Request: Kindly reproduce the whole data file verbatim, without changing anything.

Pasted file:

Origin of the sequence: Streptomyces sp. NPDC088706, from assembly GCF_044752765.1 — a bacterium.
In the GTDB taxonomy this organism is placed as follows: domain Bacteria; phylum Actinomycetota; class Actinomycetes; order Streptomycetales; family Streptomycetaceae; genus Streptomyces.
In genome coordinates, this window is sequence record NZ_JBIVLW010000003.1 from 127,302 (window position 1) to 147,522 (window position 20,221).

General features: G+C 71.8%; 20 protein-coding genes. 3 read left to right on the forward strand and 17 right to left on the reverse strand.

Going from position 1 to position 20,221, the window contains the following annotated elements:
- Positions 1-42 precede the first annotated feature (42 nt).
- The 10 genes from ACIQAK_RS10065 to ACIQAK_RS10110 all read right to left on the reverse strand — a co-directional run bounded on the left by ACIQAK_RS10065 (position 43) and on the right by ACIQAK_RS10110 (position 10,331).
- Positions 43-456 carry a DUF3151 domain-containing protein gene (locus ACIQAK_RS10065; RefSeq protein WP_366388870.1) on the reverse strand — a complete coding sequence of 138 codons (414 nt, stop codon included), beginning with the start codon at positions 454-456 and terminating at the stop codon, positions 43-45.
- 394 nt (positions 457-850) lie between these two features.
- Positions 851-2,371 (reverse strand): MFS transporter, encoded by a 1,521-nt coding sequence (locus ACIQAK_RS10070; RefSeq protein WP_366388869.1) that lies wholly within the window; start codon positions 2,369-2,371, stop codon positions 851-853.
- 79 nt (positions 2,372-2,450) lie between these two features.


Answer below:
Origin of the sequence: Streptomyces sp. NPDC088706, from assembly GCF_044752765.1 — a bacterium.
In the GTDB taxonomy this organism is placed as follows: domain Bacteria; phylum Actinomycetota; class Actinomycetes; order Streptomycetales; family Streptomycetaceae; genus Streptomyces.
In genome coordinates, this window is sequence record NZ_JBIVLW010000003.1 from 127,302 (window position 1) to 147,522 (window position 20,221).

General features: G+C 71.8%; 20 protein-coding genes. 3 read left to right on the forward strand and 17 right to left on the reverse strand.

Going from position 1 to position 20,221, the window contains the following annotated elements:
- Positions 1-42 precede the first annotated feature (42 nt).
- The 10 genes from ACIQAK_RS10065 to ACIQAK_RS10110 all read right to left on the reverse strand — a co-directional run bounded on the left by ACIQAK_RS10065 (position 43) and on the right by ACIQAK_RS10110 (position 10,331).
- Positions 43-456 carry a DUF3151 domain-containing protein gene (locus ACIQAK_RS10065; RefSeq protein WP_366388870.1) on the reverse strand — a complete coding sequence of 138 codons (414 nt, stop codon included), beginning with the start codon at positions 454-456 and terminating at the stop codon, positions 43-45.
- 394 nt (positions 457-850) lie between these two features.
- Positions 851-2,371 (reverse strand): MFS transporter, encoded by a 1,521-nt coding sequence (locus ACIQAK_RS10070; RefSeq protein WP_366388869.1) that lies wholly within the window; start codon positions 2,369-2,371, stop codon positions 851-853.
- 79 nt (positions 2,372-2,450) lie between these two features.